Smoking is a known risk factor for cardiovascular diseases, cancer, and several other health problems. It is the number one preventable cause of death in modern countries. The first evidence that smoking may be a renal risk factor was published in 1978. Since then, several studies documented that smoking is nephrotoxic in patients with diabetic and non-diabetic renal disease. Data from the Multiple Risk Factor Intervention Trial indicate that smoking even increases the renal risk in the general male population: an increased relative risk for end-stage renal failure (ESRF) was found for smokers as compared to non-smokers (up to 1.69 for heavy smokers). Several potential mechanisms of smoking-induced renal damage have been discussed, e.g. increase in blood pressure, alteration of intrarenal hemodynamics, as well as activation of the sympathetic nerve, the renin-angiotensin and the endothelin systems. The pathomechanisms are, however, only partly understood. Once ESRF has become established, the failure to discontinue smoking adversely affects the prognosis of patients on renal replacement therapy, mainly by increasing the risk of cardiovascular complications. Discontinuation of smoking has been shown to improve both renal and cardiovascular prognosis in the renal patient and is probably the single most effective measure to retard progression of renal failure.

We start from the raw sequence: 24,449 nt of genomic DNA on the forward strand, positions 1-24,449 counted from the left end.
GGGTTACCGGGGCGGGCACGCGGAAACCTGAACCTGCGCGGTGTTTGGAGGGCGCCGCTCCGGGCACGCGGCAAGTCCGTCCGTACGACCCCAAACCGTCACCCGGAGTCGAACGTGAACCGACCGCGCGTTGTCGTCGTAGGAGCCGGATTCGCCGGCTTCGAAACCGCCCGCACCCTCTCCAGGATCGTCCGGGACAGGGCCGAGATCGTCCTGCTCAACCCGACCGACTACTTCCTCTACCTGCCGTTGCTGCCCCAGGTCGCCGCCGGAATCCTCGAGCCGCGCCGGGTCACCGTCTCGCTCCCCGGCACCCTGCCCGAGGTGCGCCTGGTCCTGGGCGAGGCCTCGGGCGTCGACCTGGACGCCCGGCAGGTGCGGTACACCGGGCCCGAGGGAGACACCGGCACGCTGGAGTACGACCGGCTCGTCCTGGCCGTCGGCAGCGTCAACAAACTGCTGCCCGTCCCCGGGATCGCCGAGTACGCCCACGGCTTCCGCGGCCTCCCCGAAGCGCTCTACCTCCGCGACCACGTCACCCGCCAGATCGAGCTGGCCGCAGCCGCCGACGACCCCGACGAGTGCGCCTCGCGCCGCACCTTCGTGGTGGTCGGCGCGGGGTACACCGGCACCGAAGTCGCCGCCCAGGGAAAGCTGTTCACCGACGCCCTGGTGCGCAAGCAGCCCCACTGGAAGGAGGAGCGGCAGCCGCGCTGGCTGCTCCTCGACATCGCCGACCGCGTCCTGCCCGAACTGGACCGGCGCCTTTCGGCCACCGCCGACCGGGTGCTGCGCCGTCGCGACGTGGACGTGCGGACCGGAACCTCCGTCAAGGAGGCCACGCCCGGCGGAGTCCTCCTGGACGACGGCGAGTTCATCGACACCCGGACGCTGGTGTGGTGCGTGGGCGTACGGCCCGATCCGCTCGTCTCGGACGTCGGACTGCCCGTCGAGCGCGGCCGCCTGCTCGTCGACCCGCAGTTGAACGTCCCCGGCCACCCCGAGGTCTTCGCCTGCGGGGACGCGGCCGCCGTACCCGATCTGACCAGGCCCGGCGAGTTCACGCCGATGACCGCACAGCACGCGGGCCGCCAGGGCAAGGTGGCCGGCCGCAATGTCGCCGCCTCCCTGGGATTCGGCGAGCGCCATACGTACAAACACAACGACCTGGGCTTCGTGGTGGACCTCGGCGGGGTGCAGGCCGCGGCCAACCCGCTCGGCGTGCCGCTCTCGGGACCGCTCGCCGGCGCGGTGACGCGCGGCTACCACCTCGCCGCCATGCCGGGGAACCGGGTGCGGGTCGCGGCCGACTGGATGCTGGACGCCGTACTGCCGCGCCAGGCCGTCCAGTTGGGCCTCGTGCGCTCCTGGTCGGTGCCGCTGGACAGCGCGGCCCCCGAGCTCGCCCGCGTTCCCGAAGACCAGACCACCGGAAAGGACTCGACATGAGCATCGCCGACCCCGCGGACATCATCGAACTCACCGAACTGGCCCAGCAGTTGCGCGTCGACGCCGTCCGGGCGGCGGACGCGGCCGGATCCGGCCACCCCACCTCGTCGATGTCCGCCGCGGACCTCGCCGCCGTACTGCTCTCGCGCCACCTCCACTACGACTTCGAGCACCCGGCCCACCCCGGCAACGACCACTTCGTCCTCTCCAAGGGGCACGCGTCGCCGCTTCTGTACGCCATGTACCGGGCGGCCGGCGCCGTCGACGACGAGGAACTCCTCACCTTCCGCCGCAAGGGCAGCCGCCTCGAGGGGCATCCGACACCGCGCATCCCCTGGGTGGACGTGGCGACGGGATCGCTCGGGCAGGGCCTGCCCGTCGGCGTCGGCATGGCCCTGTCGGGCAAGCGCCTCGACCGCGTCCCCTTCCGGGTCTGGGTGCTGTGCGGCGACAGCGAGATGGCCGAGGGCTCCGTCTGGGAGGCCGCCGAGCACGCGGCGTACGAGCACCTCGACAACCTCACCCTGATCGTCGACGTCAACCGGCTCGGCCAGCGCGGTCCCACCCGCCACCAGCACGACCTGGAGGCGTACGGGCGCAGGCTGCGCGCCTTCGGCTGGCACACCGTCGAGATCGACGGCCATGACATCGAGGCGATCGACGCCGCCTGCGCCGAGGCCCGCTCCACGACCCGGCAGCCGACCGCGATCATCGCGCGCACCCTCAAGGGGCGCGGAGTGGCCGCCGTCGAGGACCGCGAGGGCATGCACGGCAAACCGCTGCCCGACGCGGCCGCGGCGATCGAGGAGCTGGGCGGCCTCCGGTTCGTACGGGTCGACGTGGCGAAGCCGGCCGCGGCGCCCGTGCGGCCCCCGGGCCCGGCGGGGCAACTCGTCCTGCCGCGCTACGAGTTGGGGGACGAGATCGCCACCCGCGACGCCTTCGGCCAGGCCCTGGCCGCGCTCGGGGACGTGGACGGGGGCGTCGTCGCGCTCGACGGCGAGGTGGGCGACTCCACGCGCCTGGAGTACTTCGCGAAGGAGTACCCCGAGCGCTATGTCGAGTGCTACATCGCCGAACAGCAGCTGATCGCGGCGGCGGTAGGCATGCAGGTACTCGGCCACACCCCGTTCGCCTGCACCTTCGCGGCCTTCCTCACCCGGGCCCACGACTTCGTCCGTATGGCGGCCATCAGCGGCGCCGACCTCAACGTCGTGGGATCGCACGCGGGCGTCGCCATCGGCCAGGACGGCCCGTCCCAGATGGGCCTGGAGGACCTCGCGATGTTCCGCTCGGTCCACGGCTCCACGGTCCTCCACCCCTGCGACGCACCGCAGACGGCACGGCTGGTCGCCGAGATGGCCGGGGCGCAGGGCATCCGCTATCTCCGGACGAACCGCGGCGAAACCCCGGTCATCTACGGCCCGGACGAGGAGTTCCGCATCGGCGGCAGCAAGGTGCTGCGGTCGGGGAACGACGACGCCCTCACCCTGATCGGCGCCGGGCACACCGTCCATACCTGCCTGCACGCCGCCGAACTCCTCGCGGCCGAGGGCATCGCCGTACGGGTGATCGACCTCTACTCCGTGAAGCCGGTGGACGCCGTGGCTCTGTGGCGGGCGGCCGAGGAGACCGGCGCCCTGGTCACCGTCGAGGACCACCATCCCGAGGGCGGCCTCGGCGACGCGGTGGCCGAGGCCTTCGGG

2001 Tohoku University Medical Press